Lawsuits hope to curtail nutrient runoff feeding 'dead zone' in Gulf of Mexico

Friday, March 16, 2012
A water-filled ditch divides a field of winter wheat sprouts and a muddy field as lightning strikes in the distance Thursday afternoon just south of Commerce, Mo. In an effort to reduce nitrogen and phosphorus pollution in the Mississippi River, the USDA offers financial assistance to farmers who plant cover crops to help prevent erosion during the winter. Planting cover crops like rye, oats or clover, instead of leaving their fields bare can also remove excess nutrients from the soil and improve soil makeup. (Laura Simon)

Environmentalists are escalating their fight against a growing area in the Gulf of Mexico where excessive algae is choking out marine life.

Much of what feeds the algae in the "dead zone" comes from farms in Missouri and Illinois.

Forcing the EPA to reduce nutrient pollution in the Mississippi River Basin is the goal of two lawsuits filed this week by a coalition of environmental groups.

Since 1985, the dead zone has doubled in size. The zone covered 6,765 square miles in 2011, according to Eugene Turner, a professor at Louisiana State University who annually measures the dead zone, which stretches across the Louisiana coast toward Texas.

Both fertilizer runoff from farm fields and sewage treatment plants emptying into the river contribute to the nitrogen and phosphorus loads it carries downstream.

Missouri is ranked fourth in nitrogen contributions and second in phosphorus contributions in the Mississippi River Basin, according to the U.S. Geological Survey. Illinois ranks as the No. 1 source of both nitrogen and phosphorus.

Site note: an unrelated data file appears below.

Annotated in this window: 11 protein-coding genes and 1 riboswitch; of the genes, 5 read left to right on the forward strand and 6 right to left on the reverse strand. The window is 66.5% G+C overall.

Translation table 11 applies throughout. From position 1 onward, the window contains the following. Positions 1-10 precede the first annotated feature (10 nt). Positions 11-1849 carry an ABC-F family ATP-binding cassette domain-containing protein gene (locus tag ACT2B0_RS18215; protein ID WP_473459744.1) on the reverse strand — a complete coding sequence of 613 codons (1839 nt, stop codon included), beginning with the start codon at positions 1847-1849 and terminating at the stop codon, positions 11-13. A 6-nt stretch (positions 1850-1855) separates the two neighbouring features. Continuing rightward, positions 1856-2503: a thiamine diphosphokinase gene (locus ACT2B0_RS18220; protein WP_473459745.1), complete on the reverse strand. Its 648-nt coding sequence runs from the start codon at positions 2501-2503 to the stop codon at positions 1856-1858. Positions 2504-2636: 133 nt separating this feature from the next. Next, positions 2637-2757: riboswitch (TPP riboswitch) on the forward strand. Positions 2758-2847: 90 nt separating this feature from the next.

The first of two suits, filed in federal court by the Natural Resources Defense Council on behalf of several environmental groups known as the Mississippi River Collaborative, challenges the EPA to establish a baseline standard for how much of the nutrients should be allowed in the Mississippi River and adjoining waters.

The second is aimed at requiring municipal wastewater treatment plants to remove at least some of the nutrients before the water is discharged into rivers.

"The Mississippi River has long been treated as the nation's sewer. The Gulf must stop being a sacrifice zone for the nation," said Matt Rota, director of science and water policy for one of the groups involved in the suit, the Gulf Restoration Network.

Environmental advocates say wastewater treatment standards, which haven't changed since 1985, need to be updated to reflect technologies now available.

"We believe now the technology exists and is affordable to remove these nutrients, which hasn't been part of expectations in the past," said Glynnis Collins, executive director of the Illinois-based environmental group Prairie Rivers Network.

Cape Girardeau's new wastewater treatment plant, scheduled for completion in 2014, takes into account the need to treat for the nutrients in the future, said Public Works director Tim Gramling.